Senate, National Assembly rivarly cost taxpayers over Sh90 million

Upper House got free legal representation from within its ranks. [AFP]

The rivalry pitting the Senate against the National Assembly on the passage of legislation has turned into a costly affair for taxpayers, with millions of shillings spent on legal fees.

The Senate on Tuesday heard that the National Assembly paid lawyers Sh90 million in a case that challenged 24 laws that were passed without the input of senators. The laws were later declared unconstitutional by the High Court.

The Senate, on the other hand, was represented pro bono by three senior counsel - senators James Orengo, Okong'o Omogeni and Amos Wako. The details were shared by Orengo during the first sitting of the House after a month-long recess.

“What I really wanted to bring out is that it has cost the National Assembly Sh90 million to defend this case ... the Senate has not spent a single cent in this case. I say this not in triumphalism, but I'm saying it pays to obey the law,” said Orengo.

The matter is now before the Court of Appeal.

The House also debated the list of members who would sit on the Senate Business Committee (SBC). Senate Majority Leader Samuel Poghisio moved a motion to approve senators who would serve alongside the Speaker, Majority and Minority leaders, and their Whips.

"The task ahead is going to be serious after many Bills were rendered unconstitutional by the High Court,” Poghisio said.

Senate Speaker Kenneth Lusaka called for consultations between members from the majority and minority parties.

"We are coming back at a (time) when there's a call for constitutional review. As the Senate, our sacrosanct duty is to protect counties and their interests," he said.

"Let us think about what we wish this Senate to be remembered for, then set our targets, focus and achieve. I impress upon each one of us to re-dedicate ourselves to the execution of our constitutional mandate and to undertake the task ahead of us with utmost integrity in service to our great country."

In the National Assembly, MPs Joyce Emanikor, Shadrack Mose, Kawira Mwangaza, Mohamed Abdikhaim Osman, Makali Mulu, Mishi Mboko and Godfrey Osotsi were retained to serve as members of the House Business Committee.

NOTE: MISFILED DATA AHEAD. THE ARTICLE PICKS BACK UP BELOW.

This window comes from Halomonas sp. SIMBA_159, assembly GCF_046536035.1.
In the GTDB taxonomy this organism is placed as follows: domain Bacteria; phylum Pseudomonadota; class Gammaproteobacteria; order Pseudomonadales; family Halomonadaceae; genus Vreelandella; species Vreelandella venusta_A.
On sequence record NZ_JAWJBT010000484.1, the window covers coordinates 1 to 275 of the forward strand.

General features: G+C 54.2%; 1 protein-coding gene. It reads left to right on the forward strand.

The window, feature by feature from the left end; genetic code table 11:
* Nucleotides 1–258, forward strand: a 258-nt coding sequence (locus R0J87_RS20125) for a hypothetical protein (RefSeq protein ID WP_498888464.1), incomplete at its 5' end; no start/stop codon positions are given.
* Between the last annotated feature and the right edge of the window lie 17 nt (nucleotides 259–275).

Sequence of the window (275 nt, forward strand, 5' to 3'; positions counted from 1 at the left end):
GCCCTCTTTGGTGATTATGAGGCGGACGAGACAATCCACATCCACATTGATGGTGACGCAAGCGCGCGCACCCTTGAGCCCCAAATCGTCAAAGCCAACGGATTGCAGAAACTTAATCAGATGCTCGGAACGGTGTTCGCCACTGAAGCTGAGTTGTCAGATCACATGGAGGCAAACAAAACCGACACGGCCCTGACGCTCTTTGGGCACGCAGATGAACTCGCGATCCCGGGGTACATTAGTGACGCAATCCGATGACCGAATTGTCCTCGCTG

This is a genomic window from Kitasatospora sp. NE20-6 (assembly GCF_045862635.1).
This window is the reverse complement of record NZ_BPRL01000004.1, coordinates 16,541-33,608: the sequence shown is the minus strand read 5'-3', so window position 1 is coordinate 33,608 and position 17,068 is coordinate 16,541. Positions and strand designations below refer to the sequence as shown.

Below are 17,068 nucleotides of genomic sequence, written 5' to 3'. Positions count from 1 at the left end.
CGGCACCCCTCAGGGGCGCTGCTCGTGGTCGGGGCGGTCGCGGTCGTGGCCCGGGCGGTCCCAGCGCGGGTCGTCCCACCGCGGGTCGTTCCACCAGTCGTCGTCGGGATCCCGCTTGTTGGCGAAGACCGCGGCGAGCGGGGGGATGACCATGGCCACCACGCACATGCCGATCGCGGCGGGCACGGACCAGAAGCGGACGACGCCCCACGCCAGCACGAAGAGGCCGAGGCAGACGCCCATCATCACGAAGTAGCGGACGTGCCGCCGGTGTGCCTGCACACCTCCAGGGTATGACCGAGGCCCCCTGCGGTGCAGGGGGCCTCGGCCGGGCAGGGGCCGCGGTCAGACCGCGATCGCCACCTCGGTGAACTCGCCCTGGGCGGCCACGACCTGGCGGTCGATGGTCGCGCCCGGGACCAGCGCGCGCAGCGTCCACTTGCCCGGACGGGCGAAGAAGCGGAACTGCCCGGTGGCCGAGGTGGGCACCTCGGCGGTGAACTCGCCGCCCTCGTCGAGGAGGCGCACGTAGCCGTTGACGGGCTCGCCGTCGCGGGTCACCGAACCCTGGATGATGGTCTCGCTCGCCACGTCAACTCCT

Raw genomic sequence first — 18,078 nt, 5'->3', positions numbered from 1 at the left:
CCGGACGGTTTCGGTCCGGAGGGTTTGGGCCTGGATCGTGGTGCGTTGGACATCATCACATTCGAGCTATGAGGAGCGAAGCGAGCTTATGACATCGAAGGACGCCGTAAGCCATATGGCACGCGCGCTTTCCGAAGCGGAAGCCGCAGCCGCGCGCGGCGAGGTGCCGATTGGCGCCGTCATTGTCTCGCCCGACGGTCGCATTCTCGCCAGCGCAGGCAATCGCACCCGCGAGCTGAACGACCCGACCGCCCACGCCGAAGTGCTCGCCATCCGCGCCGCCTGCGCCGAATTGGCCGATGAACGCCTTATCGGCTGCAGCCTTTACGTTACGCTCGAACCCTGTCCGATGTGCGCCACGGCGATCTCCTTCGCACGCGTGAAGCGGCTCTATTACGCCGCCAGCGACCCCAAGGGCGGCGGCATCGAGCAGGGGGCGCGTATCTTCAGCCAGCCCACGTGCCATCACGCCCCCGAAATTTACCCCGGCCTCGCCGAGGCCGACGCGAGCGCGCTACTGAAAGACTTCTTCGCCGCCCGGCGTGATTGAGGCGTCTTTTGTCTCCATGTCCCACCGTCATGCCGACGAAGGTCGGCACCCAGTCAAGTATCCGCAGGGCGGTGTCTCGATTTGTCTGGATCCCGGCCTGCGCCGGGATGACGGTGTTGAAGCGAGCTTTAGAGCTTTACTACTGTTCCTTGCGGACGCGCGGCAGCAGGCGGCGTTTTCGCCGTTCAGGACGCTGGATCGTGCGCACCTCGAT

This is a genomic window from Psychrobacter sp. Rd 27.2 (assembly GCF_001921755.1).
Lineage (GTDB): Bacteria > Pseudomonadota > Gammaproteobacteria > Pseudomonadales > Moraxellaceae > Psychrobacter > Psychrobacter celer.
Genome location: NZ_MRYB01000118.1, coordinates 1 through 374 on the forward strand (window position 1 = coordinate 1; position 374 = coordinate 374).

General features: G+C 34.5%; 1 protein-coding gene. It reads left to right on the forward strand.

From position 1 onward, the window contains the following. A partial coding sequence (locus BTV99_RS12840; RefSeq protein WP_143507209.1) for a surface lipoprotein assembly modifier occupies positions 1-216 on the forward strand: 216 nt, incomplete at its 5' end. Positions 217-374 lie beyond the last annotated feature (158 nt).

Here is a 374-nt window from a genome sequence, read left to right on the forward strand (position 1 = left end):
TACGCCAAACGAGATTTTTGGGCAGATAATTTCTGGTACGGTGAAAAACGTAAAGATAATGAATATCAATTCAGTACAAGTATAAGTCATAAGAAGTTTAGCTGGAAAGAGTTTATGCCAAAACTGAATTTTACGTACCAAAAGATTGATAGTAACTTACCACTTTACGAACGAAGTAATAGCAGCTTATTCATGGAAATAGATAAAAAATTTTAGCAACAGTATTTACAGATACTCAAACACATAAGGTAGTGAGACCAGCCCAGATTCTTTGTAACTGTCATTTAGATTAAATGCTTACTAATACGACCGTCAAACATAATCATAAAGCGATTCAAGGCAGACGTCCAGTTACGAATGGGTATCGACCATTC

Others in the committee by virtue of their leadership roles are Speaker Justin Muturi, Majority Leader Amos Kimunya, Minority Leader John Mbadi, Majority Whip Emmanuel Wangwe and Minority Whip Junet Mohammed.

Mbadi said the National Assembly leadership resolved to retain the MPs due to their commitment to discharging their duties in the committee that sets the House agenda. According to Kimunya, they decided to stick with "experienced hands in terms of attendance and participation".

Senators also called for prioritisation of urgent proposed legislation.

“Any Bill that deals with manufacturing, security and health ... so when those matters come here, we can deliberate, make laws and legislate on issues that affect our people,” said Kitui Senator Enoch Wambua.

"We have said many times that Kenya is an agriculture-based economy. There are Bills that relate to farming that are pending. I want to appeal to this committee to give priority to such Bills.”

But even as both Houses went about setting their agenda, senators claimed that the Executive was planning to disregard an agreement reached on the third-generation shareable revenue formula among counties.

Bungoma Senator Moses Wetang'ula said the "drums they are hearing beating" from the Treasury are not encouraging.

"It does appear like the formula that we passed in its very first application is going to be honoured in breach. And that is not a good idea,” he said.

Nairobi Senator Johnson Sakaja said, "If you look at the proposals that have been brought by the CRA (Commission on Revenue Allocation) and what Treasury is talking about, there is an attempt to circumvent the resolution of this House on the formula through the backdoor. I think the radar of the Senate must be up."

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